Botanical Walk at the Grand Bay National Estuarine Research Reserve

16 Apr

GM & I participated in the Botanical Walk today with Dr. Robert Mohlenbrock, aka Dr. Bob, at the Grand Bay National Estuarine Research Reserve .  He’s 79, and a totally amazing man who has left an incredible stamp on the way plant life is managed and studied in the United States today through his years of teaching.  He gave me hope too, because he is going strong, and knows more about plants than I’ll ever manage to momentarily understand and forget, so maybe age doesn’t mean my brains are going to turn to mush, right?

He’s also an inspiration about plant knowledge.  After moving to Louisiana & Mississippi, it was as though I was on an alien planet.  I didn’t know any of the trees or plants, not even the grasses.  Nothing was familiar from a lifetime spent mostly in the arid South West.  I felt like an idiot when I ventured out into the natural world, looking around and wondering what these mysterious and alien plants were that lived so happily with their feet in water, whether salt or fresh.

Today was an opportunity in which I could participate in a “botanical walk” with a well known botanist, certainly a rare opportunity to learn about plants both common and uncommon.  Certainly the opportunity hadn’t come up before, so I wouldn’t give up the chance even when the ufo conference in Jackson came up on the same day.  Nothing was coming between me and wetland plants, not even aliens.

So this morning, we were up bright and early.  I cooked breakfast–eggs with onions and mushrooms and cheese, and nuked some pre-cooked sausage patties, even made toast.  Feeding grumps early often helps them complete their metamorphosis into human males.  At least that was my hope.  This morning, it seemed to be effective, or the coffee worked.  Something worked anyhow, because GM was in good humor very quickly.

Grand Bay is not far from where we live, so arriving by 8:30 a.m. was easy.  There, I found the visitor center to be well thought out, airy, and interesting.  Soon though, it was time to venture onto our amazing adventure with Dr. Bob and the Grand Bay representative known as Jennifer, who also drove the Grand Bay van.  None of the areas we were venturing into on our search for unusual plants was immediately in the area of the visitor center.

Sun Dew

The sun dew is a tiny plant, often no bigger than a half dollar.

The big prizes of this particular walk were the carnivorous plants, most of the Northern American ones are found within the preserve’s area, a rarity for any region, and a reason for Dr. Bob’s fondness for the Grand Bay area.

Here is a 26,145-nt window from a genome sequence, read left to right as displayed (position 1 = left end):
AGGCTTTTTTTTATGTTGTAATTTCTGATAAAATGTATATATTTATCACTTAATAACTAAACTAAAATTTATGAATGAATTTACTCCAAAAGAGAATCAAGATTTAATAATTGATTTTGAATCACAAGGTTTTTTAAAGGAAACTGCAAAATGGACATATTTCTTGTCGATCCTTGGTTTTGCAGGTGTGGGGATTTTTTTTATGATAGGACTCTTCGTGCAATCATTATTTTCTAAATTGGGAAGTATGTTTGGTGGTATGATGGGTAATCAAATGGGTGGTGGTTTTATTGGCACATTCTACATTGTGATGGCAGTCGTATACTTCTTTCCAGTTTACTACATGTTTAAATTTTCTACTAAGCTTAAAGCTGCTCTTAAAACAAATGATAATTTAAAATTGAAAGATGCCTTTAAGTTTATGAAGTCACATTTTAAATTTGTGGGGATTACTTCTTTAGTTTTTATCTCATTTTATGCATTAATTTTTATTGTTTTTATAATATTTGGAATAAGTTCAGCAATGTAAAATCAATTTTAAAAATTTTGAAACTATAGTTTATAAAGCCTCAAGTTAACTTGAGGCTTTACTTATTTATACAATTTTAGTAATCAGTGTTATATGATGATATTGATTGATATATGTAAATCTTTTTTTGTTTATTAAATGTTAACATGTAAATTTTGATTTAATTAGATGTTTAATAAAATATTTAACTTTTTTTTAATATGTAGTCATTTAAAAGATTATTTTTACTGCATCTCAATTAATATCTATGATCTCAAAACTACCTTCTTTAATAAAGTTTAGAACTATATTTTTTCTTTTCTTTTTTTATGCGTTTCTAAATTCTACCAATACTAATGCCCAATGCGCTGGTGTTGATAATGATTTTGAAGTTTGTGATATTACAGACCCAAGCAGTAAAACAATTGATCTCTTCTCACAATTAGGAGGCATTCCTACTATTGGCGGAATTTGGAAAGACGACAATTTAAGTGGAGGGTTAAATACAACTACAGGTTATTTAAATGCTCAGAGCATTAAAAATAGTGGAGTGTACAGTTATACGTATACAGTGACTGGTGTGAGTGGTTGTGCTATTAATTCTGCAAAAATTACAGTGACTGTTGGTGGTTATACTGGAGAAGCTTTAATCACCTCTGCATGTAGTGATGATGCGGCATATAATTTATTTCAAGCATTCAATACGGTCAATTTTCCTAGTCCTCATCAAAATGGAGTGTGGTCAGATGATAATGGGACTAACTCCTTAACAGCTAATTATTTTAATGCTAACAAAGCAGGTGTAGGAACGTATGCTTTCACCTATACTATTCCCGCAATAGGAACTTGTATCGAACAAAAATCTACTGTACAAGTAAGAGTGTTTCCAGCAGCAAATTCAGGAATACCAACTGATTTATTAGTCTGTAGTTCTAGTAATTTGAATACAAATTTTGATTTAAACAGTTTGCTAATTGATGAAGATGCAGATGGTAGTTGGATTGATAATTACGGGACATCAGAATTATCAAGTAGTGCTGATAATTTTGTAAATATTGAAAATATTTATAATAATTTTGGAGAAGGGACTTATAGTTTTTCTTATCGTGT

Yellow bloom of the Pitcher Plant

Yellow bloom of the pitcher plant

The pitcher plants are rather amazing, and quite dramatic with their imposing and colorful flowers this time of year.  It’s hard to imagine these elegant beauties as carnivorous plants!

There were many other plants we learned about, from grasses to trees, and Dr. Bob is incredibly enthusiastic about the plants.  It’s easy to understand why he became a botanist, and I sit here now wondering…is he also an avid gardener?  (I’ll have to do some research and find out, I guess!)

Dr Bob explaining points about flower

Dr Bob explaining points about flower

Too often, people get so caught up in the animals that live in an area and forget about the important and diverse nature of the plants that make up a habitat, and are critically important to ensure that the animals have a chance to survive within the area as well.  Everything from insects to elephants depend on plant life to support them or their food supply, and without plants, we’d all be dead very quickly.  Many plants also have a inter-dependent nature, and without one of these plants present, the others cannot survive.  If too many of anything is present, they begin to starve out the others too.

Such is the nature of savannas as well.  Savannas are grasslands with occasional large trees, these trees distinguish the savanna from the prairies, where there are no large trees.  Savannas depend on fire for survival as well, for without these fires to reduce the brush and trees, soon these large plants shade out the smaller plants and grasses.

Savannah with many pitcher plants

Savannah with many pitcher plants

National treasures such as this are important.  We need them.  Who knows how long we’ll be lucky enough to have them, with the current philosophy in Washington D.C.  Do your part to protect them–it’s important for our grandchildren and their children’s children, for without such natural areas as these…we’re going to lose a lot more than a few jobs.  The same goes for national treasures such as Dr. Bob…without his “botanical walks” and other education endeavors, the world would be a much poorer place.  His enthusiasm, easy manner, and knowledge is a real treat!

Many thanks to the Grand Bay National Estuarine Research Reserve for the program today!  We really enjoyed it!

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One Response to “Botanical Walk at the Grand Bay National Estuarine Research Reserve”

  1. Rufus' Food and Spirit Guide April 16, 2011 at 7:16 pm #

    Great detail shots!

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